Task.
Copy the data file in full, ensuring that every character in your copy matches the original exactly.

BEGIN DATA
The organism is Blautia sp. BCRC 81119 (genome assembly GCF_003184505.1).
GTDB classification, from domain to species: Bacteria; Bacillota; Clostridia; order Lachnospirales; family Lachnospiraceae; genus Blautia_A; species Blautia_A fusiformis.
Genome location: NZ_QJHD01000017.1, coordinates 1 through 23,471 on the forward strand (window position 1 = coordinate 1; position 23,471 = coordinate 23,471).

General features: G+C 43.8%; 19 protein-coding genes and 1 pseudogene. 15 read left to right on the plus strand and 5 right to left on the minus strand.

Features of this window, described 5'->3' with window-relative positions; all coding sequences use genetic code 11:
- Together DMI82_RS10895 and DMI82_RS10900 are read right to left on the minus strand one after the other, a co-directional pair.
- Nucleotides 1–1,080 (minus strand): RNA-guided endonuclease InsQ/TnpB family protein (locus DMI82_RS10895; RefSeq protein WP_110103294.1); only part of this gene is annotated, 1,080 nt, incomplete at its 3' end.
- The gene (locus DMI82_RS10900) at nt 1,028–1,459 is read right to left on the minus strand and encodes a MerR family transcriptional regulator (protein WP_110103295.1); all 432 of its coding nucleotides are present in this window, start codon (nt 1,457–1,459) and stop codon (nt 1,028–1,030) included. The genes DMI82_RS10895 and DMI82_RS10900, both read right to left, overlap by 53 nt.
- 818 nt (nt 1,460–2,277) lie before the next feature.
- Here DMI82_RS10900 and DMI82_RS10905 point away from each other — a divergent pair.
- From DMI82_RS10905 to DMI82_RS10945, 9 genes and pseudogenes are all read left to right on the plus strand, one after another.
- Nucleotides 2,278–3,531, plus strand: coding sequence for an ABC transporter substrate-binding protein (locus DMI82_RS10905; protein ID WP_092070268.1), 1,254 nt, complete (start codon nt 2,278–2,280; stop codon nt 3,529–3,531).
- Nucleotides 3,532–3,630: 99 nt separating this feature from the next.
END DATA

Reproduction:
The organism is Blautia sp. BCRC 81119 (genome assembly GCF_003184505.1).
GTDB classification, from domain to species: Bacteria; Bacillota; Clostridia; order Lachnospirales; family Lachnospiraceae; genus Blautia_A; species Blautia_A fusiformis.
Genome location: NZ_QJHD01000017.1, coordinates 1 through 23,471 on the forward strand (window position 1 = coordinate 1; position 23,471 = coordinate 23,471).

General features: G+C 43.8%; 19 protein-coding genes and 1 pseudogene. 15 read left to right on the plus strand and 5 right to left on the minus strand.

Features of this window, described 5'->3' with window-relative positions; all coding sequences use genetic code 11:
- Together DMI82_RS10895 and DMI82_RS10900 are read right to left on the minus strand one after the other, a co-directional pair.
- Nucleotides 1–1,080 (minus strand): RNA-guided endonuclease InsQ/TnpB family protein (locus DMI82_RS10895; RefSeq protein WP_110103294.1); only part of this gene is annotated, 1,080 nt, incomplete at its 3' end.
- The gene (locus DMI82_RS10900) at nt 1,028–1,459 is read right to left on the minus strand and encodes a MerR family transcriptional regulator (protein WP_110103295.1); all 432 of its coding nucleotides are present in this window, start codon (nt 1,457–1,459) and stop codon (nt 1,028–1,030) included. The genes DMI82_RS10895 and DMI82_RS10900, both read right to left, overlap by 53 nt.
- 818 nt (nt 1,460–2,277) lie before the next feature.
- Here DMI82_RS10900 and DMI82_RS10905 point away from each other — a divergent pair.
- From DMI82_RS10905 to DMI82_RS10945, 9 genes and pseudogenes are all read left to right on the plus strand, one after another.
- Nucleotides 2,278–3,531, plus strand: coding sequence for an ABC transporter substrate-binding protein (locus DMI82_RS10905; protein ID WP_092070268.1), 1,254 nt, complete (start codon nt 2,278–2,280; stop codon nt 3,529–3,531).
- Nucleotides 3,532–3,630: 99 nt separating this feature from the next.